So that was ReaderCon…
I’m at a bit of loss over how to start this blog post. How you put things makes a difference and I want to make sure I’m giving everything exactly the emphasis it deserves, no more but no less.
One way to start is to say that, on the whole, I had a great time. ReaderCon, as usual, attracted a lot of interesting people. I didn’t get to meet everyone I wanted to, but I’ve never managed to meet everyone I want at any con. I missed some items (e.g., Daniel José Older’s and Chip Delany’s readings) either because I was scheduled opposite them or, more likely, I was so tired that I slept through them by accident. It says something awesome about ReaderCon that there was so much great stuff happening that I couldn’t have caught everything I wanted to catch anyway.
Everyone running the con that I dealt with was awesome. From my own vantage point, they ran the con excellently. Whether it was the case or not, from what I saw, everything seem to go exactly as it was supposed to. The hotel seemed a bit passive-aggressive in the way it treated con-goers. E.g, the bar closed early by con standards. They wouldn’t turn off the music or allow the use of their mike stand for a (wildcat) event in The Great Room despite previous assurances they would. However, that’s not ReaderCon’s fault.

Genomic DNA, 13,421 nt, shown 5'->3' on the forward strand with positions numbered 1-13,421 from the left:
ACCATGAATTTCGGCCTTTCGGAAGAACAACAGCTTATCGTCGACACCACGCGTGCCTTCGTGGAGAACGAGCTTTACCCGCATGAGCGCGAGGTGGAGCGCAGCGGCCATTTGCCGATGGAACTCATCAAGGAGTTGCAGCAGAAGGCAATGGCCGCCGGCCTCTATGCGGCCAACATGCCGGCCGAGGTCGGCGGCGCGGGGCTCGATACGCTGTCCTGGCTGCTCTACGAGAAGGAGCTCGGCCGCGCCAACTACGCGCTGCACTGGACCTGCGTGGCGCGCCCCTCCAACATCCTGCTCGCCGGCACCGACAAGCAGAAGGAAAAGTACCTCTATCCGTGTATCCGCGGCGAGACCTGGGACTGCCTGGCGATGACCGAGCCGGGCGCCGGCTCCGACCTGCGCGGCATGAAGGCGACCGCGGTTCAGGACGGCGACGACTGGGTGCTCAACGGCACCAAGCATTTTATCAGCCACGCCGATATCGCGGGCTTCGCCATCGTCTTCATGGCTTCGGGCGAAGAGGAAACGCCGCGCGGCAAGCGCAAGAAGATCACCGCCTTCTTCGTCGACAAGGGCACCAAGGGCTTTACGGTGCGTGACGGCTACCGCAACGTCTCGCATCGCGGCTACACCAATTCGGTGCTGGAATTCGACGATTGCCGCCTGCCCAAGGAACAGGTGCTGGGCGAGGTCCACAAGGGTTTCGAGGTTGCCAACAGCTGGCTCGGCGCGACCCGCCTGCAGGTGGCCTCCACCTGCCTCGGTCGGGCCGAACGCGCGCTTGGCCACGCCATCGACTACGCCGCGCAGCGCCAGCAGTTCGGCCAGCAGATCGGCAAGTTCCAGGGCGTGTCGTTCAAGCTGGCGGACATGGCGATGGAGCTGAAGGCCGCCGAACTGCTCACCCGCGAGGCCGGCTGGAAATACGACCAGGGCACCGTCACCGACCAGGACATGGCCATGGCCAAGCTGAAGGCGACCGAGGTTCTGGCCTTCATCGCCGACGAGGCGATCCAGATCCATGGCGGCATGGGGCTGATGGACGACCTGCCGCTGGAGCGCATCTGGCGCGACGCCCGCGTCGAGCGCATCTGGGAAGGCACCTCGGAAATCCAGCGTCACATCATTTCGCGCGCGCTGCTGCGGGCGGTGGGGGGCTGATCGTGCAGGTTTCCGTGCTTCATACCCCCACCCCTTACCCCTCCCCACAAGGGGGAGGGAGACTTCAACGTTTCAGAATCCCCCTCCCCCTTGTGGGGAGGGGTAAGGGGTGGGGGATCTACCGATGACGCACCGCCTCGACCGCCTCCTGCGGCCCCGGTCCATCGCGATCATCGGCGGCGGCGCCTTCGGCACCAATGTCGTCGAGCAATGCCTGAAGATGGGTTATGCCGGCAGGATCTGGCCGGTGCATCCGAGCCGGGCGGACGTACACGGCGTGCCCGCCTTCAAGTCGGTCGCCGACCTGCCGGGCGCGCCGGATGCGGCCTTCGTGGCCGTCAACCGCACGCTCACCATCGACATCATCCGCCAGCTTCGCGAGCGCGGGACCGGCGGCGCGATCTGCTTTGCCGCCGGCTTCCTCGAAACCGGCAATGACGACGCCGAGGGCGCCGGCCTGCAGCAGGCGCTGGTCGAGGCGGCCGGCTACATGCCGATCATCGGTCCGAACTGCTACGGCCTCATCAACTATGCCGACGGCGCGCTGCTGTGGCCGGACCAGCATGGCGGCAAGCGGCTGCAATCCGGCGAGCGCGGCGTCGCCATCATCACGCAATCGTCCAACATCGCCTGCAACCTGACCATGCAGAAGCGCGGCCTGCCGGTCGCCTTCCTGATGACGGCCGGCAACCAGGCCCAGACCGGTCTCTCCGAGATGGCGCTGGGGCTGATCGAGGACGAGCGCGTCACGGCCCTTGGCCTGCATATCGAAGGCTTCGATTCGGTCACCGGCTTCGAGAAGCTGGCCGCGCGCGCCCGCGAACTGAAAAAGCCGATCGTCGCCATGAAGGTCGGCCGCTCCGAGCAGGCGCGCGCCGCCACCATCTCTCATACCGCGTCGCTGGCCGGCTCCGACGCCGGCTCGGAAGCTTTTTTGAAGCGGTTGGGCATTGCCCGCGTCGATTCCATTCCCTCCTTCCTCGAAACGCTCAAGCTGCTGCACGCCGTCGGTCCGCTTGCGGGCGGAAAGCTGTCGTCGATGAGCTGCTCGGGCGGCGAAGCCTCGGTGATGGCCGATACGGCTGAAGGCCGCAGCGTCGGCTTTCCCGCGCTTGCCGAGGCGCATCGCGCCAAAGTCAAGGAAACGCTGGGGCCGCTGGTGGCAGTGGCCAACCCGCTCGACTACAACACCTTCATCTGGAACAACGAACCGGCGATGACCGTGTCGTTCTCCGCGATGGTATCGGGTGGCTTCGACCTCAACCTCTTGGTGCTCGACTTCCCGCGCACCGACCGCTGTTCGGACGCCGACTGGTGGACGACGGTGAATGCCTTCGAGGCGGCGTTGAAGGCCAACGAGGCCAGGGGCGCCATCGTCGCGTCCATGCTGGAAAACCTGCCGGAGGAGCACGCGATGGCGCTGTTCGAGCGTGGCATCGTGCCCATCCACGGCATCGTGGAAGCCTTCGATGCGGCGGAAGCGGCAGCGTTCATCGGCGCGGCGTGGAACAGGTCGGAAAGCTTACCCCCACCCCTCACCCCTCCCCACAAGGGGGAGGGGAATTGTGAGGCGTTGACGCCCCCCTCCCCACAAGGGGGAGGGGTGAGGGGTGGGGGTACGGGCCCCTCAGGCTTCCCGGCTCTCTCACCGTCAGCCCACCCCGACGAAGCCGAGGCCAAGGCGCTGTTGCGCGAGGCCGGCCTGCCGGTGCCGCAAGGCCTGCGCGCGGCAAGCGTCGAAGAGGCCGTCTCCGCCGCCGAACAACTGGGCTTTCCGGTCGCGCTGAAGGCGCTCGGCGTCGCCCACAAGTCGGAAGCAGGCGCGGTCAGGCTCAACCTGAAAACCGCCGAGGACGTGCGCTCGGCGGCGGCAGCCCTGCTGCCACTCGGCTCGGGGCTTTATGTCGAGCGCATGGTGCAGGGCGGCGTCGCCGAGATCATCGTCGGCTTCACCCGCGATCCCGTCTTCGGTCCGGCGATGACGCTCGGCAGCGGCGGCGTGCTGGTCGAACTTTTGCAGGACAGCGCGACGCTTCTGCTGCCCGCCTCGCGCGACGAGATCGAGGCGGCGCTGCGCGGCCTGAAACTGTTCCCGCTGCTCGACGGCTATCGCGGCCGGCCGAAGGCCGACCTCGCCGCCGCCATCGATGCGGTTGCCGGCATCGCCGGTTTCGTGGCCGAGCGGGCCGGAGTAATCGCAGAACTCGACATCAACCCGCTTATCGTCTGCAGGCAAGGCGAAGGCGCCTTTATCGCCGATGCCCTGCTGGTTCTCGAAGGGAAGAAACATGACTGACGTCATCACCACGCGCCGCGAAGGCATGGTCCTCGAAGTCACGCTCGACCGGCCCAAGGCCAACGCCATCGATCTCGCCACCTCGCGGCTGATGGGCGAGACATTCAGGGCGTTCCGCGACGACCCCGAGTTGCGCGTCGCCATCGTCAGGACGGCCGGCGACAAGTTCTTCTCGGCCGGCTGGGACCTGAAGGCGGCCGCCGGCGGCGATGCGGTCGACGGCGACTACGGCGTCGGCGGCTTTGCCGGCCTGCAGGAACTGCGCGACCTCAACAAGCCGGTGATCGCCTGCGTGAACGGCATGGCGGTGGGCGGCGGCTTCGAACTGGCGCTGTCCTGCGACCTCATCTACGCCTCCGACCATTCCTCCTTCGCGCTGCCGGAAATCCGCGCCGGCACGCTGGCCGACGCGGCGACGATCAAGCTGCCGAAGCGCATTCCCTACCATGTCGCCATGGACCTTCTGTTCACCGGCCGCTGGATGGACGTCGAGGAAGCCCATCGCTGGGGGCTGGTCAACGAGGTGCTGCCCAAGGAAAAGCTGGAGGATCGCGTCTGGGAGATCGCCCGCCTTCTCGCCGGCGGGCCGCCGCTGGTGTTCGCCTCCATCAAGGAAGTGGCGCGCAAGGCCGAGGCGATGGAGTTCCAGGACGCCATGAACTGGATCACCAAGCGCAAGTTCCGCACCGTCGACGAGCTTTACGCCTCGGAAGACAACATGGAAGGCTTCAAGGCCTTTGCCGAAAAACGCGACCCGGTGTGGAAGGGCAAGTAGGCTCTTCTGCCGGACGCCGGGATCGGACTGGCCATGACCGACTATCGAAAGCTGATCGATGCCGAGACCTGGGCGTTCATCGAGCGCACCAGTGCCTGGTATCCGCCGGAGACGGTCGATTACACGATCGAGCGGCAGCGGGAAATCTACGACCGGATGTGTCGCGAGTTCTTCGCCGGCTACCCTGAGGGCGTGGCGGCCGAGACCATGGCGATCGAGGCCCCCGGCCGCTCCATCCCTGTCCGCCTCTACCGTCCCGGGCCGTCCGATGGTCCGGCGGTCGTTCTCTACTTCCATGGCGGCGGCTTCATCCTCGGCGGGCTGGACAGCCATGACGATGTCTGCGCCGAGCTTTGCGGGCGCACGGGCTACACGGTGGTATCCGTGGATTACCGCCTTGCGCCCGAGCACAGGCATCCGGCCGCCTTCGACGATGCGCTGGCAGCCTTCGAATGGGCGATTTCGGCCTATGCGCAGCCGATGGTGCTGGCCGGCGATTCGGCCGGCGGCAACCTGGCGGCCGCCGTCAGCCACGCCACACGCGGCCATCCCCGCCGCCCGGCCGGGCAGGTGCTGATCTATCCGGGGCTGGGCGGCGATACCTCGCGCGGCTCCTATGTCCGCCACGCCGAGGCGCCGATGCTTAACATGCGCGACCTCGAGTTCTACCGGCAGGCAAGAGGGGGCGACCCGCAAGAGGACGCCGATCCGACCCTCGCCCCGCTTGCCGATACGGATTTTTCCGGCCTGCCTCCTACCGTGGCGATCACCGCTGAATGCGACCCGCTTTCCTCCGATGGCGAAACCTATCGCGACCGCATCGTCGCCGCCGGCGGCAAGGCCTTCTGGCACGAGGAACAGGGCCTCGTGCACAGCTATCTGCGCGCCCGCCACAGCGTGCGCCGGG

Anyway, on balance, I had a great time. I’m looking forward to next year.
The other way to start is to relate a vignette:
It’s late Friday night. The aforementioned wildcat event, a reading by a variety of awesome writers, has now squatted in one of the hotel’s conference rooms. It’s relatively soundproof. We’re not going to bother anyone. No one is going to bother us.